Christians, strongly denied the allegation, saying that Christians in 
the area had been pressured to stop their services by hard-line Muslim 
groups.Theophilus, who is a resident of Pondok Gede, Bekasi, said there 
were not enough churches in the area to accommodate all Christians in 
the municipality, and that it was therefore normal for church 
congregations to propose the establishment of new churches.

“Most of the time, local residents have ended up misinterpreting 
[efforts to establish new churches] as attempts to impose Christianity 
[on them],” he said.

Last week, a group of local Muslims raided a baptism ceremony at a house 
in the upscale Kemang Pratama Regency estate.A group of Muslim residents 
said they had become suspicious after seeing hundreds of people — some 
of them wearing veils — arriving by bus and entering a house belonging 
to a Christian social foundation.

The spat ended when police arrested the home owners and ordered the 
people who had come to the house — many from areas outside of Jakarta — 
to go home.Antonius Warlela, 32, a Catholic living in Pondok Gede, said 
he had “no problem” with the implementation of sharia law in the city as 
long as Muslims could convince all residents to agree to the proposal.

“But do all Muslims themselves agree with the implementation of [sharia]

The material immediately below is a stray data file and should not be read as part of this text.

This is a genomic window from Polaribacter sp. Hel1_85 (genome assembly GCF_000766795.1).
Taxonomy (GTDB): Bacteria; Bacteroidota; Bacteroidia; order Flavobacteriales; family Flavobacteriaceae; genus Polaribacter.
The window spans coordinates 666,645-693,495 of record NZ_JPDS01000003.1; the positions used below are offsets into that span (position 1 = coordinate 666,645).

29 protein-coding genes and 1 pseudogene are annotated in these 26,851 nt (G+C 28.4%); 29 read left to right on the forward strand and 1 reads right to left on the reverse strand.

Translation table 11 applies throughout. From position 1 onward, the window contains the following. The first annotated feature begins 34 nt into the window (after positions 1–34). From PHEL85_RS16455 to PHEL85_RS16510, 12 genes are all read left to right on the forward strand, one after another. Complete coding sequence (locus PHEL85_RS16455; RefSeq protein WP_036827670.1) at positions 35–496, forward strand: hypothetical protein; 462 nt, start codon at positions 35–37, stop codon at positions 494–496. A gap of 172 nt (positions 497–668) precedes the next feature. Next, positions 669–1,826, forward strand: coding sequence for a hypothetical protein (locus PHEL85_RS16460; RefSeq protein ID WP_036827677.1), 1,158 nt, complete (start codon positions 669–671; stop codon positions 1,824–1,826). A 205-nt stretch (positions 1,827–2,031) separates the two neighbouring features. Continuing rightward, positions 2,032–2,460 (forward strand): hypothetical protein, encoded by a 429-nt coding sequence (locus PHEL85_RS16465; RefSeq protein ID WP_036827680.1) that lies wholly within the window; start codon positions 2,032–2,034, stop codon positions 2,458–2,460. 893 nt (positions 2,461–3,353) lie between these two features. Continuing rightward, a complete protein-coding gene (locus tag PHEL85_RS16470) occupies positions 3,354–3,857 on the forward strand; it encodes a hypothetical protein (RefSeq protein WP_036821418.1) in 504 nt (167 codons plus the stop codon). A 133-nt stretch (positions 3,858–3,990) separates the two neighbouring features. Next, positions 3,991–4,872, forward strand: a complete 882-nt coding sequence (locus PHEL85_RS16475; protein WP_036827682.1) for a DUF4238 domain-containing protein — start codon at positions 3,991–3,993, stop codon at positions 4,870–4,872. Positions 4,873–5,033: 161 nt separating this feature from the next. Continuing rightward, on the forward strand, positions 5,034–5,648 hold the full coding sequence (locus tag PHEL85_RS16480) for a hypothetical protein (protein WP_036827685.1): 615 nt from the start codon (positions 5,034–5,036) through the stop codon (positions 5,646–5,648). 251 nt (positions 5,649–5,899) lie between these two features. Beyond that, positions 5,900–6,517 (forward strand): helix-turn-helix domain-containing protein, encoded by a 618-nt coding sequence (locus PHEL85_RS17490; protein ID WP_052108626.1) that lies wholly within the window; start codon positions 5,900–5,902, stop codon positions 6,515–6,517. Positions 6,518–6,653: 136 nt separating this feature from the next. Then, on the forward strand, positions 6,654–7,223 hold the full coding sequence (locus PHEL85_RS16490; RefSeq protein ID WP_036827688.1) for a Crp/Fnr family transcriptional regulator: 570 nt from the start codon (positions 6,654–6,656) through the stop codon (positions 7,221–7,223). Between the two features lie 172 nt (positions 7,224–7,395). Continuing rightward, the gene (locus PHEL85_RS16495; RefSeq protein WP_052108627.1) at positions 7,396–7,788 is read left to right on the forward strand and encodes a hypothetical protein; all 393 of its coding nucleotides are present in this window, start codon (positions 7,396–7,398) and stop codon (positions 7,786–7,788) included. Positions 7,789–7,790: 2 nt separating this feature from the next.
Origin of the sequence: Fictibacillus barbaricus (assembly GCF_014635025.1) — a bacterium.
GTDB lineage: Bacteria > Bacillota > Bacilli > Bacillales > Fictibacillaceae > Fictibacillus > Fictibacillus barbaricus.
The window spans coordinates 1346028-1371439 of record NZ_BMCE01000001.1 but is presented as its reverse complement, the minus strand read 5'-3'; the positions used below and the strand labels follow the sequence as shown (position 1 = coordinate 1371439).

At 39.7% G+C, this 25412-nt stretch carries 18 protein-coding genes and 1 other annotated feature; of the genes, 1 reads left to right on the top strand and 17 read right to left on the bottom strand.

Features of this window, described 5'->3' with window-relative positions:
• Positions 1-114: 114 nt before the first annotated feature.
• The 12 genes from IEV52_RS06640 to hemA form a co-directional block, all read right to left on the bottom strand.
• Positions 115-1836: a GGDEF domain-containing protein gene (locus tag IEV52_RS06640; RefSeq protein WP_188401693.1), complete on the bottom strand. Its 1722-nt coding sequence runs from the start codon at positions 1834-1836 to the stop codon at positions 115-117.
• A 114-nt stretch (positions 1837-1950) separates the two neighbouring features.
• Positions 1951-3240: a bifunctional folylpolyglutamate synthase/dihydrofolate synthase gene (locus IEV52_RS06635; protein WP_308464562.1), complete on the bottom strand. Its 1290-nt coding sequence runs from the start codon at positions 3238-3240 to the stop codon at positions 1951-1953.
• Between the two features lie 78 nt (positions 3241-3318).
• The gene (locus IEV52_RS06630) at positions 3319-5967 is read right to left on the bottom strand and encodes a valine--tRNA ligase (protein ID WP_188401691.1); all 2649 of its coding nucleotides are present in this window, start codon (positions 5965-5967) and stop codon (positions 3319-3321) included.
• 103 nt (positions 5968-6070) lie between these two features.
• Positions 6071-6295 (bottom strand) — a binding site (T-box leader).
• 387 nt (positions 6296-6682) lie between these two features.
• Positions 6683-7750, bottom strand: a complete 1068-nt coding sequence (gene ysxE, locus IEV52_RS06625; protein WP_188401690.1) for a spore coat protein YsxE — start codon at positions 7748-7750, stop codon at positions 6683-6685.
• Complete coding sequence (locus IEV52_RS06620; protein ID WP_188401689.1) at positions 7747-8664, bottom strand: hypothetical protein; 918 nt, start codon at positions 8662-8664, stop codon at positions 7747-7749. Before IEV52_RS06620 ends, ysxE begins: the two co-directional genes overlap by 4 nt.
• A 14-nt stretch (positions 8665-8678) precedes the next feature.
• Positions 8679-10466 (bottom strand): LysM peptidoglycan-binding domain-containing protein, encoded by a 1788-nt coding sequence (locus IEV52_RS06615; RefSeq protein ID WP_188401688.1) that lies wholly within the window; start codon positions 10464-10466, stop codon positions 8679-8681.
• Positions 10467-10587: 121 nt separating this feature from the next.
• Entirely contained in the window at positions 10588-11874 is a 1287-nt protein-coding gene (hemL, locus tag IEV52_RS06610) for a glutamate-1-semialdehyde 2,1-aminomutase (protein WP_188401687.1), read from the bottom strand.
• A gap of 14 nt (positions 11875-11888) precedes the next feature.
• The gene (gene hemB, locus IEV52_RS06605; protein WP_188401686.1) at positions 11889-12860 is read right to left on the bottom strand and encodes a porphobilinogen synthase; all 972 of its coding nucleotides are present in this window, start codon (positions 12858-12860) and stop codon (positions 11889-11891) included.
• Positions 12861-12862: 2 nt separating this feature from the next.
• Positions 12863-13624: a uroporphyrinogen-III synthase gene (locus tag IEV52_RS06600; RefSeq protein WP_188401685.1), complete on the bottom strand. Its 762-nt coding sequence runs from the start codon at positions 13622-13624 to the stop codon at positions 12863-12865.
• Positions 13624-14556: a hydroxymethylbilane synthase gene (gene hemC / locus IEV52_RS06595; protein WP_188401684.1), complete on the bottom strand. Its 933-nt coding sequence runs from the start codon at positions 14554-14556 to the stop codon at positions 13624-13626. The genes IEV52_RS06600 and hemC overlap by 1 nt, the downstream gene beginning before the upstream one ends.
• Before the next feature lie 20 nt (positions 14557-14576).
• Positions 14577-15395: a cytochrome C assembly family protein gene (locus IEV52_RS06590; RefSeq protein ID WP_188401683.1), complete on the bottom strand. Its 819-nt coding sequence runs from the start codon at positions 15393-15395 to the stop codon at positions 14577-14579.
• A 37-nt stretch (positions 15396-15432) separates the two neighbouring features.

law?” he said.


Andi Hajramurni, The Jakarta Post, Makassar | Fri, 06/06/2008

Pressures were mounting for the government to immediately outlaw the 
Islam Defenders Front (FPI) held responsible for the attack at the 
National Monument (Monas) on Sunday.

Some 30 students from various universities went to the streets in 
Makassar on Thursday, demanding the banning of the hard-line Muslim 
organization. "The violent acts committed by FPI have tarnished 
religious harmony in the country and clearly violated the 1945 
Constitution and basic human rights," said rally coordinator Murad.

The students also urged the police to arrest and prosecute FPI members 
who perpetrated the attack and assaulted members from the National 
Alliance for the Freedom of Faith and Religion (AKKBB) during a rally in